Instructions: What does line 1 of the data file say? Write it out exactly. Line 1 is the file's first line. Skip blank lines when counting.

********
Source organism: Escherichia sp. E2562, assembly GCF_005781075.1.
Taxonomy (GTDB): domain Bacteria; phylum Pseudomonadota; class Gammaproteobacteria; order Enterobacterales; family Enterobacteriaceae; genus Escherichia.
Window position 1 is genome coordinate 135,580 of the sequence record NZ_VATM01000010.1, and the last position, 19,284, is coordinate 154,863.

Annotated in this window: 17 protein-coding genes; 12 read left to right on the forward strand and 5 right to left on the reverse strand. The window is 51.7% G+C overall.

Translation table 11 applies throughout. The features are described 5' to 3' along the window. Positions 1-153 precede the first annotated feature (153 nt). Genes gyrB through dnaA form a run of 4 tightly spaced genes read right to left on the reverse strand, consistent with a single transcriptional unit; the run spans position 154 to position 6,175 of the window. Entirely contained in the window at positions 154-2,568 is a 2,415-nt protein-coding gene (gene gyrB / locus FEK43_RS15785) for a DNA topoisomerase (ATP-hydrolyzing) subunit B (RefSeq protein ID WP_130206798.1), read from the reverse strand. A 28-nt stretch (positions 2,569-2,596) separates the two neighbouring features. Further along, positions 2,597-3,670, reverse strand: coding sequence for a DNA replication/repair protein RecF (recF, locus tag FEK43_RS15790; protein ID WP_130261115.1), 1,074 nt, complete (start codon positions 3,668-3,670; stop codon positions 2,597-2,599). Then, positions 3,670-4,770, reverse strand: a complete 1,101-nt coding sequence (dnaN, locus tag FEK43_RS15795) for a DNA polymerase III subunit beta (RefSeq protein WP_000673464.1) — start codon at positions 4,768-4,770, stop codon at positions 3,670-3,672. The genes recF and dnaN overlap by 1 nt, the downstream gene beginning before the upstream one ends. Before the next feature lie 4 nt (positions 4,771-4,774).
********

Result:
Source organism: Escherichia sp. E2562, assembly GCF_005781075.1.